Playwright Ali Jordan’s newest entry into the Kansas City Fringe Festival 2015, “The Snake That Stole the Flower” looks at desperate acts of desperate characters as they look for solutions to overcome their fates.
Jordan’s piece consists of four characters in a light drama that examines what choices people make that affect their lives. In this case, Ruthann, a devoted free spirit and pseudo “hippie” lives in a world of special teas, flowers, auras, Tarot cards, spiritual awareness, and avoidance. Yes, avoidance. Ruthann may or may not carry a hereditary gene that long plagued her family. Her idea is that if she does not know for sure, she can escape fatal consequences. Her life or herbs keeps her from facing a factual diagnosis.
Ruthann’s only child, Maggie, comes home for a brief visit and encourages her mother to seek medical testing to nullify or verify if the disease exists. If the mother is clear, the daughter will be clear as well. If Ruthann carries the disease, there lies a 50/50 chance for the daughter to carry the disease and possible pass on to the next generation.
Worlds and personalities collide when the realist, Maggie, confronts the whimsical Ruthann. Maggie wants answers. Ruthann want to avoid answers. Maggie questions her mother’s past motives and faces decisions awaiting her. The problem amplifies because Maggie cannot be tested until after her headstrong mother is tested.
Get ready for a good drama that plays easily in a black box theater and allows the characters of the four talented actors to develop. The cast consists of two men and two women. The men serve primarily as supporting roles to solidify the female characters personalities and beliefs.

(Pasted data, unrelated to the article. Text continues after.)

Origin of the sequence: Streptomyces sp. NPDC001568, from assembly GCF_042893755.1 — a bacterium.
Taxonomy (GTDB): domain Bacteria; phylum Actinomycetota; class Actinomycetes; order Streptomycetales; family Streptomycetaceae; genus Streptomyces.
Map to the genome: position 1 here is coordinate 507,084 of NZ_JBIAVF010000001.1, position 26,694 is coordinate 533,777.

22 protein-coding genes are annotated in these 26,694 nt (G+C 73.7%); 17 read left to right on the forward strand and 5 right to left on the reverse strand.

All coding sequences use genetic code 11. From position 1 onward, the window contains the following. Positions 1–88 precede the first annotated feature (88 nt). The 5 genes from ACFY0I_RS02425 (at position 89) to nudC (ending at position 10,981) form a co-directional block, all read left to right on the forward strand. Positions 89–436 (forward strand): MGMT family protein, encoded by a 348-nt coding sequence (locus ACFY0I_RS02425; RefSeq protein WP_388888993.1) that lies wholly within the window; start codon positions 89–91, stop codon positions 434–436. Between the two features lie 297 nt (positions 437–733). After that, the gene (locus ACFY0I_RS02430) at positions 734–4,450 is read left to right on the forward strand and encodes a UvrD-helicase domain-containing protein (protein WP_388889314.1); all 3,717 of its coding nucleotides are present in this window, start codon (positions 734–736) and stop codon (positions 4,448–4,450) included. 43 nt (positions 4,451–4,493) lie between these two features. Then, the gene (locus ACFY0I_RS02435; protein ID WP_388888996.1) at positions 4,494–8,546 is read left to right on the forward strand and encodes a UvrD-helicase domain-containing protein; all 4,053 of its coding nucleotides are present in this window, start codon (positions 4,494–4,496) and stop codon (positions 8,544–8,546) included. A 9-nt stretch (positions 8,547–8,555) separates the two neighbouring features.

“The Snake That Stole the Flower” is a creative piece and well with the investment of time and money. While it deals with one specific illness, its overall idea fits many scenarios and real life situations. The play has universal appeal and looks at hope versus reality. See what choices Ruthann made and what lies in Maggie’s future. The play entertains, educates, and creates dialogue afterward. All three are paramount to a successful play.
The cast is: Lauren Pope as Maggie, Margaret Shelby as Ruthann, Seth Macchi as Roy, and Chris Roady as Gary. The creative team is led by Taylor St. John, director. The crew is: Alexa Cioffi, stage manager; Jae Shanks, sound; Erika Baker, masks; Margaret Shelby, scenic painting; and Lauren Pope, costumes.